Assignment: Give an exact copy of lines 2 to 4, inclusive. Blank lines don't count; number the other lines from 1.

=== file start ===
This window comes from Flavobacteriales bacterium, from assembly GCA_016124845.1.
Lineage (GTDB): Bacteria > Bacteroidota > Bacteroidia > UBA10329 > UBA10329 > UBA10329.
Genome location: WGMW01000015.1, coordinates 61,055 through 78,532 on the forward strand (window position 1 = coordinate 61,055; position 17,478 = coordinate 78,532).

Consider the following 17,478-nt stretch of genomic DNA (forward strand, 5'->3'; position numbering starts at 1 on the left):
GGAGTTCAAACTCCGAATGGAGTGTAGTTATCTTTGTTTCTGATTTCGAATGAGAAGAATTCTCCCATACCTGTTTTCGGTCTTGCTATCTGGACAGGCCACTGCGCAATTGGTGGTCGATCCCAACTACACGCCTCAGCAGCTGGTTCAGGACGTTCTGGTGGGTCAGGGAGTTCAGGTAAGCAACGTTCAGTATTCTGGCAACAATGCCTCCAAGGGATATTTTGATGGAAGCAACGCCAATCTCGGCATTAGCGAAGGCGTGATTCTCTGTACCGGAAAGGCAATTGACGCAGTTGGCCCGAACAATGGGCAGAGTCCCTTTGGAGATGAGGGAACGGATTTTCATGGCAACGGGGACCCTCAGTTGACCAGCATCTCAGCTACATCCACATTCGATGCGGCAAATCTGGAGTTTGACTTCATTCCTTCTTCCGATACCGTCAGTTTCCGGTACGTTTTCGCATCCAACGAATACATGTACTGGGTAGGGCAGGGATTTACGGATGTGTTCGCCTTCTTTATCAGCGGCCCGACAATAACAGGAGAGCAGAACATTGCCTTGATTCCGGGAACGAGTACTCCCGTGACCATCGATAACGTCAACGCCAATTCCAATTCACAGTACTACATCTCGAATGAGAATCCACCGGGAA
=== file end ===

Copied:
Lineage (GTDB): Bacteria > Bacteroidota > Bacteroidia > UBA10329 > UBA10329 > UBA10329.
Genome location: WGMW01000015.1, coordinates 61,055 through 78,532 on the forward strand (window position 1 = coordinate 61,055; position 17,478 = coordinate 78,532).

Consider the following 17,478-nt stretch of genomic DNA (forward strand, 5'->3'; position numbering starts at 1 on the left):